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the japanese army which really had control of the country, the rank and file of that army was determined not to surrender. so really what you are asking is a political question. in tokyo, how would you have created the conditions for the emperor to be able to say we are going to accept this unconditional surrender? and how that decision would stick across the military. as i say, i think you can make a good argument that would have happened even without the atomic bombs by the fall of 1945. but that's a counter factual argument. as a historian and scholar you need to acknowledge uncertainty and ambiguity there. >> what was going on in the nine days between the bombing of hiroshima and the announcement by the emperor of surrender on august 15th? what took so long? >> you had turmoil in the capital, as i say. the rank and file of the japanese army, the elites kind of middle echelon of the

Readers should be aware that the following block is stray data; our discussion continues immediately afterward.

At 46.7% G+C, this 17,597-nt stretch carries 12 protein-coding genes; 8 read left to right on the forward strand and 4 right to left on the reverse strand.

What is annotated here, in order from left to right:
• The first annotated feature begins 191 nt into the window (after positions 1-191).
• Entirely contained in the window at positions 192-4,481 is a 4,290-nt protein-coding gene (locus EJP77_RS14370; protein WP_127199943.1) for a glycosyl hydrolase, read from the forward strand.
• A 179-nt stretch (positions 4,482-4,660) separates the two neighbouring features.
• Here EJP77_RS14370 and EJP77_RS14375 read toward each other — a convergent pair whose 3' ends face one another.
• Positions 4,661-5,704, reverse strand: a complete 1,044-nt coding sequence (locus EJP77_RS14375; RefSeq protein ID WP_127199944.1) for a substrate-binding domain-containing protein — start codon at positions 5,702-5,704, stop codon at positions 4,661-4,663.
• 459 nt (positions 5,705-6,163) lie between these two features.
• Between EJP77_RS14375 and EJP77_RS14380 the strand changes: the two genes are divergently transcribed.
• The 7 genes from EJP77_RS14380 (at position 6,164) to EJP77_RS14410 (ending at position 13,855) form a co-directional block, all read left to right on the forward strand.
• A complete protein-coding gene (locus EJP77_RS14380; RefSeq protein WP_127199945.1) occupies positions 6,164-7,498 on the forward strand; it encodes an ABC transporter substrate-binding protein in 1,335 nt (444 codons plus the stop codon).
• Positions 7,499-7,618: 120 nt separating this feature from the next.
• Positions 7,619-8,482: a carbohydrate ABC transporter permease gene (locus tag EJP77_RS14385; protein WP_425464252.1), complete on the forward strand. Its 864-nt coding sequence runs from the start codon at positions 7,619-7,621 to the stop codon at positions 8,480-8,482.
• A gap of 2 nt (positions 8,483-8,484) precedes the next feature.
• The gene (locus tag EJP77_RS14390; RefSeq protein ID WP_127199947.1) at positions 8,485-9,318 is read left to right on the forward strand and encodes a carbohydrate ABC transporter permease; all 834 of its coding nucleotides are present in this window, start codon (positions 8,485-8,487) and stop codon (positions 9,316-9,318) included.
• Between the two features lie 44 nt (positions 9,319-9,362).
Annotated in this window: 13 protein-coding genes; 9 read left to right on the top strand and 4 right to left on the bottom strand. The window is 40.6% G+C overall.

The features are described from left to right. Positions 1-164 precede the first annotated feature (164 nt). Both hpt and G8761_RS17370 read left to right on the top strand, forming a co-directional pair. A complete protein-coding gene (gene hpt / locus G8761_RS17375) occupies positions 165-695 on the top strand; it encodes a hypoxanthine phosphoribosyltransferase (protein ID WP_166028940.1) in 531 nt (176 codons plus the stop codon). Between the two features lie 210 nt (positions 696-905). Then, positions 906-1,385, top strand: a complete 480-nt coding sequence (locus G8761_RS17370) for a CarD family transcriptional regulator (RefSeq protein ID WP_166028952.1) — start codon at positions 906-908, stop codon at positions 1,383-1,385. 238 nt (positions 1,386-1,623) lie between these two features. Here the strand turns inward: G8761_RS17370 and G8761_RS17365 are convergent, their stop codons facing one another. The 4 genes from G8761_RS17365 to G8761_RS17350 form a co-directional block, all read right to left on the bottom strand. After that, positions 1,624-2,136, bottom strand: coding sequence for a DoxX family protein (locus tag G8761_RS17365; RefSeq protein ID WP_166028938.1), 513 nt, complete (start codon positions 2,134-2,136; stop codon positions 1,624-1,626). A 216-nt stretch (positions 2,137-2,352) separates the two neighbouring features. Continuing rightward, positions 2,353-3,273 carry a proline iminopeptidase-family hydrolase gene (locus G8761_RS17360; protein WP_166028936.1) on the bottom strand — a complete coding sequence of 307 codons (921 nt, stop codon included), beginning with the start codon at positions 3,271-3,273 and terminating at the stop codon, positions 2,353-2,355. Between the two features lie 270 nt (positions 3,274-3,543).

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officer corps at the imperial headquarters in tokyo and at the army ministry were dead set against anything resembling surrender. the idea of letting an occupying army, letting the enemy send an occupying army onto japanese soil without a fight, that was anathema to them. and so you had in the highest circle of power, within the inner circle of the ruling group, u.s. centrally had a deadlock between those who by that time were saying we don't have any choice. the nazis had been defeated. we are alone. we need to surrender and we have to be rational about this, and then the militarist sort of die hard hard-line fight on faction. there was a deadlock within the ruling group. and it took all of that time to resolve that deadlock. we had hiroshima on august 6th. nagasaki was on august 9th.